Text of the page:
To get a listing of current jobs from the WorkSource system, go to the WorkSource website (external link).


Historians (SOC 19-3093)

Pay Period
Washington Hourly $26.10 $28.47 $34.34 $38.45 $54.58
Monthly $4,523 $4,934 $5,951 $6,663 $9,459
Yearly $54,290 $59,220 $71,420 $79,970 $113,540
    Seattle-Tacoma-Bellevue Hourly $26.14 $28.55 $34.78 $39.95 $55.53
Monthly $4,530 $4,948 $6,027 $6,923 $9,623
Yearly $54,372 $59,374 $72,329 $83,113 $115,512
    Vancouver Hourly $25.39 $28.13 $37.50 $45.67 $50.44
Monthly $4,400 $4,875 $6,499 $7,915 $8,741
Yearly $52,814 $58,521 $78,013 $95,006 $104,930
United States Hourly $14.07 $19.55 $29.40 $41.20 $53.20
Monthly $2,438 $3,388 $5,095 $7,140 $9,220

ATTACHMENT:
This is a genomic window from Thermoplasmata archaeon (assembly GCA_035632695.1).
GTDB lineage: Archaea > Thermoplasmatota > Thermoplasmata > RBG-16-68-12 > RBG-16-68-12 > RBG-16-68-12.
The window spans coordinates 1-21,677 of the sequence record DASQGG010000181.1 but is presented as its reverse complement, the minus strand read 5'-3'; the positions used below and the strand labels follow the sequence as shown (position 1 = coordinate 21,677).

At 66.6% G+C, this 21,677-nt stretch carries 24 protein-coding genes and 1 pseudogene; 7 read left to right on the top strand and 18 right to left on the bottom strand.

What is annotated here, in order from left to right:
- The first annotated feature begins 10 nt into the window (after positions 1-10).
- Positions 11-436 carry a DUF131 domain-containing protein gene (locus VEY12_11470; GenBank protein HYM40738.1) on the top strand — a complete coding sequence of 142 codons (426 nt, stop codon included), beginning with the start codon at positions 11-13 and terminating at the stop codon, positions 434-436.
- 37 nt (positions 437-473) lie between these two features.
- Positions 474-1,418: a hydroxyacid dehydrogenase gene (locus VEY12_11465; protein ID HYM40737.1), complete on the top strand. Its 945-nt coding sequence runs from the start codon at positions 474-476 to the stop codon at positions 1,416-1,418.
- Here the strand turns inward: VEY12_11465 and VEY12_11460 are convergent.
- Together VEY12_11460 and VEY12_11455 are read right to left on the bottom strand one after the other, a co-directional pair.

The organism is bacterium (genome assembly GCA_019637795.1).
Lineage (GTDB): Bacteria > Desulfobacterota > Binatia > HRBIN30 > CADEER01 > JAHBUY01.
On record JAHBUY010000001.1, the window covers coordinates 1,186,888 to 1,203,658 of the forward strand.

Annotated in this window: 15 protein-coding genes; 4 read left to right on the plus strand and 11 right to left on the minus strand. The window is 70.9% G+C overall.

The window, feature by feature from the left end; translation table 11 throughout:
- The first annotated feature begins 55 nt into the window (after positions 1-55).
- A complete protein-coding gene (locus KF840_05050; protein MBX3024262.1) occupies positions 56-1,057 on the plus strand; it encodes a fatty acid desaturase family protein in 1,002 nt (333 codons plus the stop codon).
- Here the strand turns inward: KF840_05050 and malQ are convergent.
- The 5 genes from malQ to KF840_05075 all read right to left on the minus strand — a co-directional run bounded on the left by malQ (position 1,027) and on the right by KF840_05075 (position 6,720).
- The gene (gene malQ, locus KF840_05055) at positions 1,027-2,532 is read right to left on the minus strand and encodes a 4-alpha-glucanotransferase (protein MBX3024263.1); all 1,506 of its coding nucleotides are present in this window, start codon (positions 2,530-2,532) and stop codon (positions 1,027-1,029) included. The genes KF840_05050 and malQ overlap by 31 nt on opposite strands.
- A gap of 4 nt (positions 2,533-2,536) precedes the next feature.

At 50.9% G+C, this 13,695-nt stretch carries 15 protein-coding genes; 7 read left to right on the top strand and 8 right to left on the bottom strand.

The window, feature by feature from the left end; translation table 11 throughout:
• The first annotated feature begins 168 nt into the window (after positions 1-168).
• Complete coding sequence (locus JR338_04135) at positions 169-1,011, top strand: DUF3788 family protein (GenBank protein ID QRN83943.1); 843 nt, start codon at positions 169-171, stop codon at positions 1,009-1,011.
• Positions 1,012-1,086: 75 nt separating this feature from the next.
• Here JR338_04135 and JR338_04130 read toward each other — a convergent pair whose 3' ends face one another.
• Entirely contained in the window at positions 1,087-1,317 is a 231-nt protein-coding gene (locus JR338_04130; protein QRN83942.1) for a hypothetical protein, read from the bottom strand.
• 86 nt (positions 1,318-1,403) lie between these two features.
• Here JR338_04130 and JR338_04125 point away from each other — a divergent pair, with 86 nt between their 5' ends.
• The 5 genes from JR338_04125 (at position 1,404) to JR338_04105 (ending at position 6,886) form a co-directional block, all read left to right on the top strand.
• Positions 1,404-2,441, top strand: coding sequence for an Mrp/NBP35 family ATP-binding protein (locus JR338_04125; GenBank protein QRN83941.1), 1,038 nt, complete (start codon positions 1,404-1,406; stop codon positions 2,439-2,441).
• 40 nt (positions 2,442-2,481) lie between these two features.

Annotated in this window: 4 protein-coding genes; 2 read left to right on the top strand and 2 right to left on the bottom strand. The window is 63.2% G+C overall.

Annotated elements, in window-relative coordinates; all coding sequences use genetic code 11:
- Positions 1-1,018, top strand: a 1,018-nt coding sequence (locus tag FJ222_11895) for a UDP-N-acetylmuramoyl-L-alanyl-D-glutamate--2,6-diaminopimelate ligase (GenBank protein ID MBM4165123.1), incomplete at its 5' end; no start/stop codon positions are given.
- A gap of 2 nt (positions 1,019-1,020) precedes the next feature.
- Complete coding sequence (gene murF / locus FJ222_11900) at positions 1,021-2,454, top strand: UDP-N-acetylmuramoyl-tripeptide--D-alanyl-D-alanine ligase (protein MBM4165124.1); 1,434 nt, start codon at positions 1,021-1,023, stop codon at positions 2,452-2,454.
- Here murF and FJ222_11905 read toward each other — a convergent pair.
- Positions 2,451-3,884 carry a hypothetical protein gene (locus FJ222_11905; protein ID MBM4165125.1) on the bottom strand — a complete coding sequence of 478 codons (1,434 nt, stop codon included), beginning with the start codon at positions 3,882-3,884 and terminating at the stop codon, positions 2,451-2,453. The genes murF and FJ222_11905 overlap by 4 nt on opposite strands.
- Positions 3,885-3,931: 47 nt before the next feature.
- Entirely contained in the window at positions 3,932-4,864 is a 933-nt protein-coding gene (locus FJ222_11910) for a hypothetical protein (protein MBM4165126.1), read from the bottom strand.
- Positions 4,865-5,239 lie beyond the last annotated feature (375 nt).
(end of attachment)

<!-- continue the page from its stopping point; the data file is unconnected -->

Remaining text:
Yearly $29,270 $40,670 $61,140 $85,700 $110,670

Earnings for historians vary by employer. For those who teach at colleges and universities, wages depend on the historian's academic rank and length of employment. Wages increase as historians achieve higher ranks.

Wages for historians who work for the federal government vary by the worker's education level and length of employment.

Historians who work full time may receive benefits. Typical benefits include sick leave, paid vacation, and health insurance. Some employers also provide a retirement plan. 

Employment and outlook

Washington outlook


The table below provides information about the number of workers in this career in various regions. It also provides information about the expected growth rate and future job openings.